More collaboration between stakeholders (government, private companies, society, and academia) is probably needed for Latin American countries to achieve greener logistics operations. The implemented improvements must benefit all involved actors, and the sector’s sustainable development must be prioritized as the first objective, focusing on decarbonization strategies of this sector and improving the overall efficiency of the logistics processes.

6. Final Remarks

This paper investigates the challenges facing decarbonization in the e-commerce logistics sector in Latin America. Most companies that participated in this study were large and medium-sized companies from Brazil and Uruguay, belonging to the food, beverage, and fashion sectors. Some of our respondents do not have e-commerce because either the company believes it is unnecessary to have this type of channel or the product is thought of as not ready to be sold online. Regarding online orders, the data varied considerably in the global analysis, with Buenos Aires standing out because of a high number of companies with sales from e-commerce greater than 50%. The higher the turnover of online orders, the lower the tendency to need a physical store.
Most companies work with third-party transport companies. Additionally, only 9% use innovative methods to deliver goods, such as collection points outside of the store. To decarbonize e-commerce operations, Latam companies must take new initiatives based on successful strategies in other parts of the world. Deliveries in Latam are still made overwhelmingly in ICV trucks and vans. The participating companies from Montevideo have the highest proportion of use of environmentally friendly means of transportation, such as electric vehicles. Very few use bicycles or cargo bikes for deliveries. Compared with the current global trend of using more ecological means of transport, Latin American companies still have a long way to go.
A striking result is that 43% of our surveyed companies do not use metrics or indicators. Companies in the region must build a baseline that allows them to set performance indicators, improvement measures, and goals for their logistics services. Metrics such as the number of kilometers traveled and fuel consumption are essential to calculating companies’ carbon footprint. Latam companies, as represented by our respondents (mostly in the food, beverage, and fashion sectors, which means they are not fully representative), calculate these indicators irregularly.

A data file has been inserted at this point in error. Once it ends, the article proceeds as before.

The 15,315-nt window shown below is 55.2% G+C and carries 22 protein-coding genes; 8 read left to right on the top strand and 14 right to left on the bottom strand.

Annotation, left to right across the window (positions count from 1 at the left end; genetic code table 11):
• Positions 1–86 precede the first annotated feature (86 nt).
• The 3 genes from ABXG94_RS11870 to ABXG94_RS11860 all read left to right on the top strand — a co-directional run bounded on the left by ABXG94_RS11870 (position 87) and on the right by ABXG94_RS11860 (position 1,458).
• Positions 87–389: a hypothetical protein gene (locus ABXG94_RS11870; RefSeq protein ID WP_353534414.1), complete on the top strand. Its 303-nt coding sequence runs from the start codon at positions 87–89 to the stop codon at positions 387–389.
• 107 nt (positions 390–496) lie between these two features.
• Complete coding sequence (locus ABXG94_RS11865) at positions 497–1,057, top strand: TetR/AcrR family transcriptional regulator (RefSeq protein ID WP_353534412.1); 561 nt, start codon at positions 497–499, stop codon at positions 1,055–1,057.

The main challenge for companies when applying e-commerce is prompt delivery to the customers. Companies, therefore, consider minimizing the delivery time to final customers of utmost significance since, in addition to being a significant challenge, this is the characteristic that companies believe is most relevant to consumers. However, the requirement of rapid delivery can result in vehicles not using their full capacity.
Our survey findings can generate many insights for a sector (e-commerce) in which there is not much specific information for the Latam region thus far. However, this work remains an exploratory analysis. As such, this analysis shows that Latam companies have a long way to go to achieve decarbonization in their e-commerce operations. This does not mean some have not considered such strategies in their core business. However, 46% have not yet been fully involved in sustainable practices, 84% do not measure the environmental impact generated by the transport they use, and 88.4% do not identify themselves as carbon-neutral or do not know if they are. Due to the growing relevance of strategies to reduce global and local emissions, Latin American companies must focus on sustainable practices for last-mile deliveries.
The limitation of this article is related to the difficulty in obtaining a more significant sample from the Latin American countries surveyed. In this research, we considered only four countries. The sample, although relatively large for a survey of this type, must be expanded for further work, and the questionnaire should focus on statistical techniques for a more robust analysis. Our results pave the path for new studies based on a descriptive analysis of original data.

Author Contributions

Conceptualization, D.J., A.L. and I.C.; methodology, D.J.; validation, D.J., A.L., I.C., M.C., L.K.D.O., L.D., M.T. and P.R.D.S.; formal analysis, A.L. and I.C.; investigation, A.L. and I.C.; resources, D.J.; data curation, A.L. and I.C.; writing—original draft preparation, D.J., A.L. and I.C.; writing—review and editing, D.J., A.L., I.C., M.C., L.K.D.O., L.D., M.T. and P.R.D.S.; supervision, D.J.; project administration, D.J.; funding acquisition, D.J. All authors have read and agreed to the published version of the manuscript.